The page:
In any case, we're trying lớn find out how far Bill drove sầu on the **interstate**, so let's represent this number with *d*. If the interstate distance is *d*, it means the in-town distance is a number that equals the total, 225, when **added** to lớn *d*. In other words, it's equal to lớn 225 - *d*.

We can fill in our chart like this:

distanceratetimein town | 225 - d | 30 | |

interstate | d | 70 |

We can use the same technique lớn fill in the **time** column. The total time is 3.5 **hours**. If we say the time on the interstate is *t*, then the remaining time in town is equal to 3.5 - *t*. We can fill in the rest of our chart.

in town | 225 - d | 30 | 3.5 - t |

interstate | d | 70 | t |

Now we can work on solving the problem. The main difference between the problems on the first page and this problem is that this problem involves **two **equations. Here's the one for **in-town travel**:

225 - d = 30 ⋅ (3.5 - t)

And here's the one for** interstate travel**:

d = 70t

If you tried khổng lồ solve either of these on its own, you might have sầu found it impossible: since each equation contains two unknown variables, they can't be solved on their own. Try for yourself. If you work either equation on its own, you won't be able to lớn find a numerical value for *d*. In order to find the value of *d*, we'll also have lớn know the value of *t*.

We can find the value of *t* in both problems by combining them. Let's take another look at our travel equation for interstate travel.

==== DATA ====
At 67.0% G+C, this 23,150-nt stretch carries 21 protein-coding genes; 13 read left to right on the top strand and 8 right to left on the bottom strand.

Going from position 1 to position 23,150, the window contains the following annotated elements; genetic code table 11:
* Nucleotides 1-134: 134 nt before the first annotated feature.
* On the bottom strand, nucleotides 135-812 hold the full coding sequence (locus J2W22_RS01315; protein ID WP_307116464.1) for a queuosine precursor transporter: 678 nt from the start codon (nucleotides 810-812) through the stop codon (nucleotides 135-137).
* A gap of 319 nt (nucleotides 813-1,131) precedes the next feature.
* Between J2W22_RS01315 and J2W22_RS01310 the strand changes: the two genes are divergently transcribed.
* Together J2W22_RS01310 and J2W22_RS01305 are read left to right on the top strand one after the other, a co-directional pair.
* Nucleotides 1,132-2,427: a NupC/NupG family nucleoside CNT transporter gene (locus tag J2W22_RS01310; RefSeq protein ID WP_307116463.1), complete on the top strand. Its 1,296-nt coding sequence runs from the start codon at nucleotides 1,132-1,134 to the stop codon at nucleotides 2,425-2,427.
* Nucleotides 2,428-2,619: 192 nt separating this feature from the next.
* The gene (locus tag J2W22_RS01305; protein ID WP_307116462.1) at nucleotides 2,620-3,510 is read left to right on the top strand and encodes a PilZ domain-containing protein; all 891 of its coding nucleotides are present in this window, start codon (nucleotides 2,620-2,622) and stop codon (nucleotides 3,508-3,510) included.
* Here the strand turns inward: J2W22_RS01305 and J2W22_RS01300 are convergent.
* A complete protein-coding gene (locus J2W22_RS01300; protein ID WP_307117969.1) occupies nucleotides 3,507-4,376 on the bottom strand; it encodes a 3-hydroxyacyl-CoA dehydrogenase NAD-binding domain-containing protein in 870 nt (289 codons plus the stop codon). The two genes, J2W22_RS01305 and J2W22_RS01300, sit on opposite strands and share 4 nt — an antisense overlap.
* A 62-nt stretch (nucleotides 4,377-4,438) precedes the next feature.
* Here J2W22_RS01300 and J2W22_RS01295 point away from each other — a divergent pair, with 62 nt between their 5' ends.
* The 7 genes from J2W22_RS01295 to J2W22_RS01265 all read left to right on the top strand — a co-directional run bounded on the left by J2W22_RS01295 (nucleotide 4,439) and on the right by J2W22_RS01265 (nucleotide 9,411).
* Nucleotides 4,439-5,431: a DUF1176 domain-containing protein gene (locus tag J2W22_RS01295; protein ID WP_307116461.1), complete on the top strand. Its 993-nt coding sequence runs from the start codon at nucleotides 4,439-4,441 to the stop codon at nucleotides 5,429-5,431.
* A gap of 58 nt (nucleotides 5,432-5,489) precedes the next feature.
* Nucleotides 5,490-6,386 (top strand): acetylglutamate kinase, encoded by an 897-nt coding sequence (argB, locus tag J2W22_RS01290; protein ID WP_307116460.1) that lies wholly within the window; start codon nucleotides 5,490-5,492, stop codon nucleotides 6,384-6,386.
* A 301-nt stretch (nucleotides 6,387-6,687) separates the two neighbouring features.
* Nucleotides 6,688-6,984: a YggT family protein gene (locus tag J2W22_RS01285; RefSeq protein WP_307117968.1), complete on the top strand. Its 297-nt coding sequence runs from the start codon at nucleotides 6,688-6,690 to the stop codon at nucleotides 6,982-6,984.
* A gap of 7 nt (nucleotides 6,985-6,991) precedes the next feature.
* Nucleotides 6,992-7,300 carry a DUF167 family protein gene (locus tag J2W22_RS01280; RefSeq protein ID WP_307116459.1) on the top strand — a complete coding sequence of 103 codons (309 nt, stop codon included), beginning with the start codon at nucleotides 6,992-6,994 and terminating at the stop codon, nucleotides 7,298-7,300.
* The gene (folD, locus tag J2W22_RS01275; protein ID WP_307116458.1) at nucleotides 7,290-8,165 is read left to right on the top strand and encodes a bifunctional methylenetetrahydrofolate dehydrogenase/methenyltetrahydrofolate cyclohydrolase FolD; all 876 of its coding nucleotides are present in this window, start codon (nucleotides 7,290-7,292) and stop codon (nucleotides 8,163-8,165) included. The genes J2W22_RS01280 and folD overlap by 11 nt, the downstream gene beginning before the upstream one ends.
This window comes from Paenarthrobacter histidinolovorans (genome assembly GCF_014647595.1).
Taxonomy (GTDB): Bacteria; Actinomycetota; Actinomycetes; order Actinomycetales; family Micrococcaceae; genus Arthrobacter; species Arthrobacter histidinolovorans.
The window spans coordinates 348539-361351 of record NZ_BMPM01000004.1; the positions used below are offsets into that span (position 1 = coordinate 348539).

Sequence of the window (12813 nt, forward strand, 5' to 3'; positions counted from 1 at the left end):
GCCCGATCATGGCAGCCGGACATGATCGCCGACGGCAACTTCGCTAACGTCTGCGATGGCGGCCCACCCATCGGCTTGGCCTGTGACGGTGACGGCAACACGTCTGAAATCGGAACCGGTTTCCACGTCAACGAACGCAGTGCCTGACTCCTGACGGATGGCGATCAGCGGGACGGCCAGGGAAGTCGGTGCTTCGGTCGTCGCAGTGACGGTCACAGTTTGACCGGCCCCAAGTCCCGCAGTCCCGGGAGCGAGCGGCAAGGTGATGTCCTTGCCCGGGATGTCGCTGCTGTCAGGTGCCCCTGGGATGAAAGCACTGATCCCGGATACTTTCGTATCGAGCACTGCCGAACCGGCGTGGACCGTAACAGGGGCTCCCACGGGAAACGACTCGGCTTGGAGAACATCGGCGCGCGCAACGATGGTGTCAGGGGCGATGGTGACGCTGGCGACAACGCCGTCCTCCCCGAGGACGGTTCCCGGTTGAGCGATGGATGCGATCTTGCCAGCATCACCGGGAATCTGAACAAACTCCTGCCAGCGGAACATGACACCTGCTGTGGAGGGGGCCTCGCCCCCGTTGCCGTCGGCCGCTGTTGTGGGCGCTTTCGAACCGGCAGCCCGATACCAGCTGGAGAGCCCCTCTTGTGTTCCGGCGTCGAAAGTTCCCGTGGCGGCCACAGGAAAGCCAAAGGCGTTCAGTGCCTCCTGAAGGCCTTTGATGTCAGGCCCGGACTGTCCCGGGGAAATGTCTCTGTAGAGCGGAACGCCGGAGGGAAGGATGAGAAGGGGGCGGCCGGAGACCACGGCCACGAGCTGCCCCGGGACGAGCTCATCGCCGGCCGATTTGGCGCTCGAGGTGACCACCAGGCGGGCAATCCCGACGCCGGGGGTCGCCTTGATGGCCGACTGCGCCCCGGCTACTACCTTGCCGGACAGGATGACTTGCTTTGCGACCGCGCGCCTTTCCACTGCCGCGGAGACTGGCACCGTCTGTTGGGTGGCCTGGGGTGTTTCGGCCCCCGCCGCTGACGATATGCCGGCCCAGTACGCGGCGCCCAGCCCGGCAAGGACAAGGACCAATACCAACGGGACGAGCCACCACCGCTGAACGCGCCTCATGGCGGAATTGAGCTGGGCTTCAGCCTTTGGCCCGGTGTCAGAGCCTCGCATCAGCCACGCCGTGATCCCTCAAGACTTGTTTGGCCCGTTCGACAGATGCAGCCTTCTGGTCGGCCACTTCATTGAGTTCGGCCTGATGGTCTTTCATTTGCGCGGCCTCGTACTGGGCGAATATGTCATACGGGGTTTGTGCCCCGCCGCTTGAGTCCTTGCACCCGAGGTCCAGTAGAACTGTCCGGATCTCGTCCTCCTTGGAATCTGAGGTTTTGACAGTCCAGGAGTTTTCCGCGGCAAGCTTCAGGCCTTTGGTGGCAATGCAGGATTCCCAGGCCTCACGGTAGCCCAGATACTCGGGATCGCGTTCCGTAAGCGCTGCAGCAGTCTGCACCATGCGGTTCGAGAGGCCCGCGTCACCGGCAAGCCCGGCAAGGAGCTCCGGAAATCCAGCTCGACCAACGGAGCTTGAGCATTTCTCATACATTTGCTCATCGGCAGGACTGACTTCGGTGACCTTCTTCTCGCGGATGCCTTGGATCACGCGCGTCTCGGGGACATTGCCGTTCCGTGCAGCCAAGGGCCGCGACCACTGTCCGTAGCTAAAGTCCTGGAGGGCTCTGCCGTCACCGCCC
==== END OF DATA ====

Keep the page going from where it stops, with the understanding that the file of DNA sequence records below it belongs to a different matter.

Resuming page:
While we don't know the numerical value of *d*, this equation does tell us that *d* is equal lớn **70 t**.

d = 70t

Since **70 t** và

*are*

**d****equal**, we can replace

*with*

**d****70**. Substituting

*t***70**for

*t**in our equation for interstate travel won't help us find the value of*

**d***t*—all it tells us is that

**70**is equal to itself, which we already knew.

*t*70t = 70t

But what about our other equation, the one for in-town travel?

225 - d = 30 ⋅ (3.5 - t)

When we replace the *d* in that equation with **70 t**, the equation suddenly gets much easier to lớn solve sầu.

225 - 70t = 30 ⋅ (3.5 - t)

Our new equation might look more complicated, but it's actually something we can solve. This is because it only has one variable: *t*. Once we find *t*, we can use it to calculate the value of *d*—và find the answer lớn our problem.

To simplify this equation và find the value of *t*, we'll have to lớn get the *t* alone on one side of the equals sign. We'll also have sầu lớn **simplify** the right side as much as possible.

225 - 70t = 30 ⋅ (3.5 - t)

Let's start with the right side: **30** times **(3.5 - t)** is 105 - 30

*t*.

225 - 70t = 105 - 30t

Next, let's cancel out the **225** next to lớn **70 t**. To do this, we'll subtract

**225**from both sides. On the right side, it means subtracting 225 from 105.

**105 - 225**is -1trăng tròn.

- 70t = -1trăng tròn - 30t